You may have heard or read something a few days ago about some coins being dug up in Egypt that had the name & portrait of Joseph (the Old Testament one, grandson of Abraham), as well as the year it was minted, which supposedly corresponds with the era in which many believe Joseph lived. The primary historical significance was that it proved wrong those historians who insist that coins were not used by the ancient Egyptians. Of secondary importance (perhaps primary for Christians & Jews) is that it is evidence for the historical veracity of the story of Joseph in the book of Genesis. Muslims are also excited, because the Koran explicitly tells of coins being used in Egypt in Joseph’s time. (Note: Islam considers Joseph one of their early Prophets, as well.)
While it would be cool for this to be a valid find and the conclusions drawn by the researchers involved shown to be accurate (or at least reasonable), I would urge people to not get too excited or go about claiming this is “proof” of anything quite yet. There are a number of issues being “worked out” among various experts and questions that still need answering. For example:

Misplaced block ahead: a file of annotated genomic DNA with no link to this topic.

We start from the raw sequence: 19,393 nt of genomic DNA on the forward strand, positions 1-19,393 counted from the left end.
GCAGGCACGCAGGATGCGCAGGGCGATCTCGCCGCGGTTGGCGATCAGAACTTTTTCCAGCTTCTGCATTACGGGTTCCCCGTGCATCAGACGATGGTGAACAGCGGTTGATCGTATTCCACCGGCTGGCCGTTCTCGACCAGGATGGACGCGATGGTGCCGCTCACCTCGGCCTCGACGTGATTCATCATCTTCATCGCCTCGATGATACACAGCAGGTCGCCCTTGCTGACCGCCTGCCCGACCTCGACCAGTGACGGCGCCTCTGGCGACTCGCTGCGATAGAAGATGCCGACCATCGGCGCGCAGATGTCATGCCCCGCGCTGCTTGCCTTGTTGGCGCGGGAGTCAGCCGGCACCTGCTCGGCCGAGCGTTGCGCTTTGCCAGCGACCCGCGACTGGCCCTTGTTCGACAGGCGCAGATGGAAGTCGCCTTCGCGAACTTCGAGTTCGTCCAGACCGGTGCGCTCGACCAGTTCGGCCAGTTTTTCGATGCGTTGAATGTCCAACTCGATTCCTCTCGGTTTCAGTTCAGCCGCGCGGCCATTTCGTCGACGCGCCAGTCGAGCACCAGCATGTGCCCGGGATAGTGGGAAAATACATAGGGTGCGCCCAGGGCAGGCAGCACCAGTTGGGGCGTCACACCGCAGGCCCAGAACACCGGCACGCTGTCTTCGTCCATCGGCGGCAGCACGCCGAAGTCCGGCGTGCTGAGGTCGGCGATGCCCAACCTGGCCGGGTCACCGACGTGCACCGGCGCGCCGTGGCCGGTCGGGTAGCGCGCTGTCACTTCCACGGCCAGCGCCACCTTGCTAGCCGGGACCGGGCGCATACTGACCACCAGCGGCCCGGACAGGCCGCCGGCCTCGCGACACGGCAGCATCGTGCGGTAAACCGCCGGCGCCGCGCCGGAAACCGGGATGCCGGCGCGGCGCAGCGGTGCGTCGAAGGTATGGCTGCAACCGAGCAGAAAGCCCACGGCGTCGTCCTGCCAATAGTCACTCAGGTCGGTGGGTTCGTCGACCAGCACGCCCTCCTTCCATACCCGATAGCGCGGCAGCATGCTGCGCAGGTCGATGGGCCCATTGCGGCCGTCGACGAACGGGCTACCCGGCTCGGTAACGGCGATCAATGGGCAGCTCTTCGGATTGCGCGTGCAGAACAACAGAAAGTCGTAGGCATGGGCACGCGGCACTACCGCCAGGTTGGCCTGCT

1) Can the engraved scarabs legitimately be called “coins”?
2) Were hieroglyphs (like those inscribed on the “coins”) even in use during Joseph’s time?
3) Would the Pharaoh have allowed his Treasurer’s name & likeness to be put on the coin rather than his own?
Much like the “Jesus Bone Box” (actually, the supposed ossuary of Jesus’ brother James) of a few years ago, this is an interesting find — one which, if true, would lend validity to certain religious historical claims. It would be a nice-to-have piece of evidence, especially since there is currently extremely little extra-Biblical evidence for the Hebrew Patriarchs. But, if the claims of the researchers in question prove false, then it’s no big deal.